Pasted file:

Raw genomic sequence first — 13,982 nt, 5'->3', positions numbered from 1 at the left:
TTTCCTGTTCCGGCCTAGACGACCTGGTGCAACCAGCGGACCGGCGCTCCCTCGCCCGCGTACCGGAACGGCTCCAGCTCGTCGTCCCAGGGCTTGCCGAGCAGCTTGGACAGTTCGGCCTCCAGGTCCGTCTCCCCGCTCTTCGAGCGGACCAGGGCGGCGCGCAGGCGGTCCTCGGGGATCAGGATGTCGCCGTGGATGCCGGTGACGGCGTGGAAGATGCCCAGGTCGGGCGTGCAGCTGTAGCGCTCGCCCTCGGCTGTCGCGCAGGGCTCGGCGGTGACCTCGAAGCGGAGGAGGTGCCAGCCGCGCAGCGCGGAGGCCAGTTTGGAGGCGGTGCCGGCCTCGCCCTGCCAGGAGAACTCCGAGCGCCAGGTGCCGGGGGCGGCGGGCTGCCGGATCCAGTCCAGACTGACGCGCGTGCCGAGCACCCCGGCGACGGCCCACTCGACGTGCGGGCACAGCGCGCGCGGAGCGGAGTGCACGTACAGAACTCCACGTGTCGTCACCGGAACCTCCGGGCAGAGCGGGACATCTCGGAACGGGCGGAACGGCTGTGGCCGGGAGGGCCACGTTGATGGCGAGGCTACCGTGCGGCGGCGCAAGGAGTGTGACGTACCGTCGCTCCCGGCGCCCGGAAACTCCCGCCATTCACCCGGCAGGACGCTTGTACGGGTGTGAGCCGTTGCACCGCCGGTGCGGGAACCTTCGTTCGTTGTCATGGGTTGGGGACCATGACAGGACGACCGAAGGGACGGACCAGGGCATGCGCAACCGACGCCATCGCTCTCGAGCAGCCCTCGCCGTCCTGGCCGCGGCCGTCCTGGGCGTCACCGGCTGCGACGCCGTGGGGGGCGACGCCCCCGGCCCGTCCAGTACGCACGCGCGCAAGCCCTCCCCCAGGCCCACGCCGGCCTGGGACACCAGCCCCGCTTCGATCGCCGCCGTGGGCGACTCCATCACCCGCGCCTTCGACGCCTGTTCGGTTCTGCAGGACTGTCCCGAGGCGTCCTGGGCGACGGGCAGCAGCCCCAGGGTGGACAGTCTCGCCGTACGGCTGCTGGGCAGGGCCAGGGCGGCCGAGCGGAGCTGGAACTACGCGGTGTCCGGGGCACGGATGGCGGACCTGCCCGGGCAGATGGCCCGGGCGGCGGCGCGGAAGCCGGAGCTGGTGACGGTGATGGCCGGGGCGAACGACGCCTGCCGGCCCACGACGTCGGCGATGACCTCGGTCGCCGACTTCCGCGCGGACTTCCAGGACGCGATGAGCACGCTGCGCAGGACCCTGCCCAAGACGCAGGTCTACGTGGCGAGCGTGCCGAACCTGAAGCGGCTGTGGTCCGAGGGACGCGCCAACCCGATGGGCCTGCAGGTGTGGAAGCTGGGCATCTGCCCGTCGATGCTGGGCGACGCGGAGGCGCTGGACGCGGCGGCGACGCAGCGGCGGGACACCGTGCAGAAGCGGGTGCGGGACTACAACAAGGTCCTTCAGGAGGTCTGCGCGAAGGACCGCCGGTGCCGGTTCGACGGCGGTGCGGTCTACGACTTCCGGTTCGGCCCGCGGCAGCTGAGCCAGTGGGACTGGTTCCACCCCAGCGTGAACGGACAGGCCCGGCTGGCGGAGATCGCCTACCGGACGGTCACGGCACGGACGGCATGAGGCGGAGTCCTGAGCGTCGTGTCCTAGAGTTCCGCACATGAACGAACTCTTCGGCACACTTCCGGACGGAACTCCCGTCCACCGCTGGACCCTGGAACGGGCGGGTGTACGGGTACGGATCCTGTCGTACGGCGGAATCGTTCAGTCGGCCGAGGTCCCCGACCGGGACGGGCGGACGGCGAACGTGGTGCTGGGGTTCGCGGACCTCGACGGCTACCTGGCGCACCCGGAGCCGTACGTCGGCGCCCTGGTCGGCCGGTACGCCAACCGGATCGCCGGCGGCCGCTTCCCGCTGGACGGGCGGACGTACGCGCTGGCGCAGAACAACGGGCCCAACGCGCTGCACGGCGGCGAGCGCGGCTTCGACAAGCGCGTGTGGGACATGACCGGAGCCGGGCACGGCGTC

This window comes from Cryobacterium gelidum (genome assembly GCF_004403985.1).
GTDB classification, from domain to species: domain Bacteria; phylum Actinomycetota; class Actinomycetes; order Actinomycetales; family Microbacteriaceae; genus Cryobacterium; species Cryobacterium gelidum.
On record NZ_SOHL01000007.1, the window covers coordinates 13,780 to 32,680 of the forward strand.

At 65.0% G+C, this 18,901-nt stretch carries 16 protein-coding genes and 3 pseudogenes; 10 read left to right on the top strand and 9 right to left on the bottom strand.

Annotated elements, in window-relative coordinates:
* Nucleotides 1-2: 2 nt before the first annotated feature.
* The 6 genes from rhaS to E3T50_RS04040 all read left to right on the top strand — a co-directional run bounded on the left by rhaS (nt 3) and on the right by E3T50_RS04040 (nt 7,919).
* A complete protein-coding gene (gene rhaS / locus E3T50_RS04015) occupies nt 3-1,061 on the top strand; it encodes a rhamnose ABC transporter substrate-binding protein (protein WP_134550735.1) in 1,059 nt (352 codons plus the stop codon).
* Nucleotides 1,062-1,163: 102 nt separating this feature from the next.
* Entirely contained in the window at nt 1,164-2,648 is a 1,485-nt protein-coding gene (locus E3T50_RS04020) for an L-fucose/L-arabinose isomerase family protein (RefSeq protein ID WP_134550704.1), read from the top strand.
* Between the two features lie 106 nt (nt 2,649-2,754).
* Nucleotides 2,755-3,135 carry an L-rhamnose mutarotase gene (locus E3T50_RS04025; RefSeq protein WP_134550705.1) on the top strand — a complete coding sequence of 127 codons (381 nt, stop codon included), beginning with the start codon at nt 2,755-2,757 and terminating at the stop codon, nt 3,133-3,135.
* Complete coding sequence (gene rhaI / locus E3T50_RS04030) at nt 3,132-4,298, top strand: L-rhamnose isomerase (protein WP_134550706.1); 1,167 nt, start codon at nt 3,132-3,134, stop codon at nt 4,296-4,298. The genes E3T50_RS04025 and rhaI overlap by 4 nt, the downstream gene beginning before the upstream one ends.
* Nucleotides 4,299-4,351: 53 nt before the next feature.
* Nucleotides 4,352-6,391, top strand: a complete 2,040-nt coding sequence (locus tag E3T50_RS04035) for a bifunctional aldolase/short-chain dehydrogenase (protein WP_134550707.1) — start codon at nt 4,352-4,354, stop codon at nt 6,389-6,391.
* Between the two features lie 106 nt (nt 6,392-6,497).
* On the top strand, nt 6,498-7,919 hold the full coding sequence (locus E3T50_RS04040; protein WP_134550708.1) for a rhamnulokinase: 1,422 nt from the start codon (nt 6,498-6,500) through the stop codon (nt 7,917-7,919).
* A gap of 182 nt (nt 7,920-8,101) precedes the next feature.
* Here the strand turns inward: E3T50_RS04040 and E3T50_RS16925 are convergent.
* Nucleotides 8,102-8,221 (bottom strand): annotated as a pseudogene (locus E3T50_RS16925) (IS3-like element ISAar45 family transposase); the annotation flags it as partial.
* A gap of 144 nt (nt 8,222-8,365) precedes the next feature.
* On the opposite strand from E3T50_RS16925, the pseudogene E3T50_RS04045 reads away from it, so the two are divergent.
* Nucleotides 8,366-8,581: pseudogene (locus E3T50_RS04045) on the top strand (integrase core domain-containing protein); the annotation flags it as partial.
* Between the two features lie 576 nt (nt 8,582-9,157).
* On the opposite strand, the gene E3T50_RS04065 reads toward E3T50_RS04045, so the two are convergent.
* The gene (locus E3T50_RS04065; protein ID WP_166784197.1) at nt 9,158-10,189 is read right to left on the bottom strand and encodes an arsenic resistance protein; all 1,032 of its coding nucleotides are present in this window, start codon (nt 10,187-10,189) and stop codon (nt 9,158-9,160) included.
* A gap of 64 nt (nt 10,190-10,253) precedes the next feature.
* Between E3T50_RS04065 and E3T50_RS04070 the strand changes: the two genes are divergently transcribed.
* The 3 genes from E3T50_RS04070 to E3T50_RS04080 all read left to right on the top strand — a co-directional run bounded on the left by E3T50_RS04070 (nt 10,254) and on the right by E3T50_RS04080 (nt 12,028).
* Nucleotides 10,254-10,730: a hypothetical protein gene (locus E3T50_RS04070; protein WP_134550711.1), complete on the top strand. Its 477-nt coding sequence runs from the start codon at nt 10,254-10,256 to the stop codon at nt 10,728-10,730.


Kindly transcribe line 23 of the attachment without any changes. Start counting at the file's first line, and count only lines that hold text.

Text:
* A gap of 144 nt (nt 8,222-8,365) precedes the next feature.